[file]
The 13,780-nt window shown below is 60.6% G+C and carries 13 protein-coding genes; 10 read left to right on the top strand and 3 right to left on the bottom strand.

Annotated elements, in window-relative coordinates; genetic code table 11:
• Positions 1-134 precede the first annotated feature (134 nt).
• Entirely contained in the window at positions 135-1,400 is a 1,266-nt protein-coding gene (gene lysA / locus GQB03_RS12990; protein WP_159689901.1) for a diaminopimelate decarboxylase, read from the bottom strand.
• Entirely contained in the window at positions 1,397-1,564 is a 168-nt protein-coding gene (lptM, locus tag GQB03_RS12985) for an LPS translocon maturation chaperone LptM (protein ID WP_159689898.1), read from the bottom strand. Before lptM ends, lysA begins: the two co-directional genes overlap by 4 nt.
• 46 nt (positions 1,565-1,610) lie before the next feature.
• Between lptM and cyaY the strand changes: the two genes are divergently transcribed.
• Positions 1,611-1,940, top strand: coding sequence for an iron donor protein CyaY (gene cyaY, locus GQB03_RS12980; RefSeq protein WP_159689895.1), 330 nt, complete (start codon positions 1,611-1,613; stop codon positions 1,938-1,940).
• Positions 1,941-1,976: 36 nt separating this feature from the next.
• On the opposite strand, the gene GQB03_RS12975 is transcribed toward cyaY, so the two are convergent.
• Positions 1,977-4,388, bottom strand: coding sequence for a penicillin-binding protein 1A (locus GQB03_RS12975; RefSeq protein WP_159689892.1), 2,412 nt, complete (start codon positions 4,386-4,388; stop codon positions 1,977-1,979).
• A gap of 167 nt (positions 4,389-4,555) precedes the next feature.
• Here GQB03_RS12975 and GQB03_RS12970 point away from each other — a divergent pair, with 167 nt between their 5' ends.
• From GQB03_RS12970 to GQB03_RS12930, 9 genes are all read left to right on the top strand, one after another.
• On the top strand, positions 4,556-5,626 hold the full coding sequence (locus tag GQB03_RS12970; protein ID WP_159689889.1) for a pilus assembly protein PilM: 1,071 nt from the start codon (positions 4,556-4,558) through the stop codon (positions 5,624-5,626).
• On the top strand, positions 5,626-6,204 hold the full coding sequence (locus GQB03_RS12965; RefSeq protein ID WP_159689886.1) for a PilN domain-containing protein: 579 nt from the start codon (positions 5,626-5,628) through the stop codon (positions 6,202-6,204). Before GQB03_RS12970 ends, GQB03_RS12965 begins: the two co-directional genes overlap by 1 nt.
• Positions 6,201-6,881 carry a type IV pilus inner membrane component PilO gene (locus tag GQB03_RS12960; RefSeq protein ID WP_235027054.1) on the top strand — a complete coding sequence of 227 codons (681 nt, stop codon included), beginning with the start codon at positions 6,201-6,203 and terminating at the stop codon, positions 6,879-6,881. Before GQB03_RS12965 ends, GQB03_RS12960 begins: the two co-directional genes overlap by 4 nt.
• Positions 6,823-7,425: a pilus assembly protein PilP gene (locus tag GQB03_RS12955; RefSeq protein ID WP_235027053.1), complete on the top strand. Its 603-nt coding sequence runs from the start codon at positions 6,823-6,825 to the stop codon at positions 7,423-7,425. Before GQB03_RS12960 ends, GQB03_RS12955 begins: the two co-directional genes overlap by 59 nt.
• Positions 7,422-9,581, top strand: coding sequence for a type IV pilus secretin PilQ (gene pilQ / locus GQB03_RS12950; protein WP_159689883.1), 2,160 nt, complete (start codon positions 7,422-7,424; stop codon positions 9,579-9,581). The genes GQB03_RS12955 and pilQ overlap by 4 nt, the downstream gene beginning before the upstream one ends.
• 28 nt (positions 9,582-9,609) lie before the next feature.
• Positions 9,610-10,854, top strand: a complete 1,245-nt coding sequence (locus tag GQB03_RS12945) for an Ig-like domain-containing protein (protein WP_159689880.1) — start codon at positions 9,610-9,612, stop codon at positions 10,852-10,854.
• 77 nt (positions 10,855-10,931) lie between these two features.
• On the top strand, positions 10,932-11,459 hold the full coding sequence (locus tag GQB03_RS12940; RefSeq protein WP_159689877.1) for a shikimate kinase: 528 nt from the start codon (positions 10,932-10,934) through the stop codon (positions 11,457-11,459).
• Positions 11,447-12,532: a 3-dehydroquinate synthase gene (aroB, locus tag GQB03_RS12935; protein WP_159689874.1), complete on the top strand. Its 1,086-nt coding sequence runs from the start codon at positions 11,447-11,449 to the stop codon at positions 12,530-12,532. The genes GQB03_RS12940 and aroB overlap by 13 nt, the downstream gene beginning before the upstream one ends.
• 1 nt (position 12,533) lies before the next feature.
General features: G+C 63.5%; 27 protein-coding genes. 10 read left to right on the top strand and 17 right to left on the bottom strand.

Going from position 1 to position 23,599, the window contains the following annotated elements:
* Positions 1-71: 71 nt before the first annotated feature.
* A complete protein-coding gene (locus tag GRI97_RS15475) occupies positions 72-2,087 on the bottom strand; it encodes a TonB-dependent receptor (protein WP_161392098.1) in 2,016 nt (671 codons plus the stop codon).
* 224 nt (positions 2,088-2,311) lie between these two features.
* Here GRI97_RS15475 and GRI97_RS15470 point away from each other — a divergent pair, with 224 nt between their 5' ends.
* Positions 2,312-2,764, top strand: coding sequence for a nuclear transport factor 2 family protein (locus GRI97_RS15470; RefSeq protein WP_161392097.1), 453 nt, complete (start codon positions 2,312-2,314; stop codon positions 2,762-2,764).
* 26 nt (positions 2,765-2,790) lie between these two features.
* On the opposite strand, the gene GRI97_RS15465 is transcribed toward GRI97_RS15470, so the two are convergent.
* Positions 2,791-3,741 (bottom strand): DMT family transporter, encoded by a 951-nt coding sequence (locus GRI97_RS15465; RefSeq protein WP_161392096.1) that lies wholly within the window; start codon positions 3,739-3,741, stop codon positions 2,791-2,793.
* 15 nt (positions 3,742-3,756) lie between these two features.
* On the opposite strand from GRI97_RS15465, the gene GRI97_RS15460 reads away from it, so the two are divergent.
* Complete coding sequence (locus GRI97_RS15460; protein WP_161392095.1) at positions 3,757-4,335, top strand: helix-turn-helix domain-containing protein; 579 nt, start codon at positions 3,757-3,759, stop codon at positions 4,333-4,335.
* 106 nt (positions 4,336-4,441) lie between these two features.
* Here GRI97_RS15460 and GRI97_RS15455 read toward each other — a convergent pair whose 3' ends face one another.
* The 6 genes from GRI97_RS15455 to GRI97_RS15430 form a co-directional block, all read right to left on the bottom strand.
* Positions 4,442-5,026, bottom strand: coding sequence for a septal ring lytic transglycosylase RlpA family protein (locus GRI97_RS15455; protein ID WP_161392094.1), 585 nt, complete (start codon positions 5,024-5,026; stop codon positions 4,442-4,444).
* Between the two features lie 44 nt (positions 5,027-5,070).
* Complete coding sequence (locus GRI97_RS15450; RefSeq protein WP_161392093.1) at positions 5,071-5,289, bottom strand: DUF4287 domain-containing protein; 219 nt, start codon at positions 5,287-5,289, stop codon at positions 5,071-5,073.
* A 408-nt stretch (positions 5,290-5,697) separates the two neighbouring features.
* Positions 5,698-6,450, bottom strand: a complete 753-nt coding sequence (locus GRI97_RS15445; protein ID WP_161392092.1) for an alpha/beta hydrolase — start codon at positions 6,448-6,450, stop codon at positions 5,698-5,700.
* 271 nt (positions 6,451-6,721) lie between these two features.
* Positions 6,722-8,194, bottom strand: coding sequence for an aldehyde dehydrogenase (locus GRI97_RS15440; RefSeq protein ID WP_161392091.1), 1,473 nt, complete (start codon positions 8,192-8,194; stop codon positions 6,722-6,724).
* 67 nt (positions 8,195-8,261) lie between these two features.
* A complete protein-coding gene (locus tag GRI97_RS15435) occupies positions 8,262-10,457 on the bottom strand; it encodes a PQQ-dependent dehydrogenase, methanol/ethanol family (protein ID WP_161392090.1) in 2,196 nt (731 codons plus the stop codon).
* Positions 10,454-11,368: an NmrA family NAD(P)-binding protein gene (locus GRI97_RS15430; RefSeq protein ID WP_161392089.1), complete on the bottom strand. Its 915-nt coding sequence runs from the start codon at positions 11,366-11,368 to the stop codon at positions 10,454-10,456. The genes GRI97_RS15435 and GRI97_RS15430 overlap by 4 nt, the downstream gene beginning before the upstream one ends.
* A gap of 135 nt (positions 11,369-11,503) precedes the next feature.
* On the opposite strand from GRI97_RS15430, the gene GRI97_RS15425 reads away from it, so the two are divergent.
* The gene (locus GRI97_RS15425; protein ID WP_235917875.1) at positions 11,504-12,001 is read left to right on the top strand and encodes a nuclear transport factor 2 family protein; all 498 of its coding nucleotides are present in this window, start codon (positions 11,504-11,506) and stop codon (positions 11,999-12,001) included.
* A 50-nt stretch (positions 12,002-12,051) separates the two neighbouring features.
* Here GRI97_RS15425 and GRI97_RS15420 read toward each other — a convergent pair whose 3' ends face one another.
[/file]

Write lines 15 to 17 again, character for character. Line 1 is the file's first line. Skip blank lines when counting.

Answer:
• On the top strand, positions 4,556-5,626 hold the full coding sequence (locus tag GQB03_RS12970; protein ID WP_159689889.1) for a pilus assembly protein PilM: 1,071 nt from the start codon (positions 4,556-4,558) through the stop codon (positions 5,624-5,626).
• On the top strand, positions 5,626-6,204 hold the full coding sequence (locus GQB03_RS12965; RefSeq protein ID WP_159689886.1) for a PilN domain-containing protein: 579 nt from the start codon (positions 5,626-5,628) through the stop codon (positions 6,202-6,204). Before GQB03_RS12970 ends, GQB03_RS12965 begins: the two co-directional genes overlap by 1 nt.
• Positions 6,201-6,881 carry a type IV pilus inner membrane component PilO gene (locus tag GQB03_RS12960; RefSeq protein ID WP_235027054.1) on the top strand — a complete coding sequence of 227 codons (681 nt, stop codon included), beginning with the start codon at positions 6,201-6,203 and terminating at the stop codon, positions 6,879-6,881. Before GQB03_RS12965 ends, GQB03_RS12960 begins: the two co-directional genes overlap by 4 nt.